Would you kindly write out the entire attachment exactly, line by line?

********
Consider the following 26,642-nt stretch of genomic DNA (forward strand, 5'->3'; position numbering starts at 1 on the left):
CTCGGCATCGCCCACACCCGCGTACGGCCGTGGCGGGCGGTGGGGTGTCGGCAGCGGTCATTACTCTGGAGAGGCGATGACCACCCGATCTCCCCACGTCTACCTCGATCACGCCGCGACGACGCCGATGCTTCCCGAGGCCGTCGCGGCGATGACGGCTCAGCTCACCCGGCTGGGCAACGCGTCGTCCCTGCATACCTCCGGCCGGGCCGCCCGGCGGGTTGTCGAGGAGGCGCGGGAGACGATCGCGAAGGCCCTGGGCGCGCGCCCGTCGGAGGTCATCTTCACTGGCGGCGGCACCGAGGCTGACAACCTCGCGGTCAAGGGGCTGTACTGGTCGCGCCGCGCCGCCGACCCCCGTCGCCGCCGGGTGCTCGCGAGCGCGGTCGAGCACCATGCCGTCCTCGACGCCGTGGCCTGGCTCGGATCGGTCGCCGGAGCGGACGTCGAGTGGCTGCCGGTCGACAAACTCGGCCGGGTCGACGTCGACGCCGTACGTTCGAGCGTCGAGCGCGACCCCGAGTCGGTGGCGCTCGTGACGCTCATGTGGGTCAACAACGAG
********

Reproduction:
Consider the following 26,642-nt stretch of genomic DNA (forward strand, 5'->3'; position numbering starts at 1 on the left):
CTCGGCATCGCCCACACCCGCGTACGGCCGTGGCGGGCGGTGGGGTGTCGGCAGCGGTCATTACTCTGGAGAGGCGATGACCACCCGATCTCCCCACGTCTACCTCGATCACGCCGCGACGACGCCGATGCTTCCCGAGGCCGTCGCGGCGATGACGGCTCAGCTCACCCGGCTGGGCAACGCGTCGTCCCTGCATACCTCCGGCCGGGCCGCCCGGCGGGTTGTCGAGGAGGCGCGGGAGACGATCGCGAAGGCCCTGGGCGCGCGCCCGTCGGAGGTCATCTTCACTGGCGGCGGCACCGAGGCTGACAACCTCGCGGTCAAGGGGCTGTACTGGTCGCGCCGCGCCGCCGACCCCCGTCGCCGCCGGGTGCTCGCGAGCGCGGTCGAGCACCATGCCGTCCTCGACGCCGTGGCCTGGCTCGGATCGGTCGCCGGAGCGGACGTCGAGTGGCTGCCGGTCGACAAACTCGGCCGGGTCGACGTCGACGCCGTACGTTCGAGCGTCGAGCGCGACCCCGAGTCGGTGGCGCTCGTGACGCTCATGTGGGTCAACAACGAG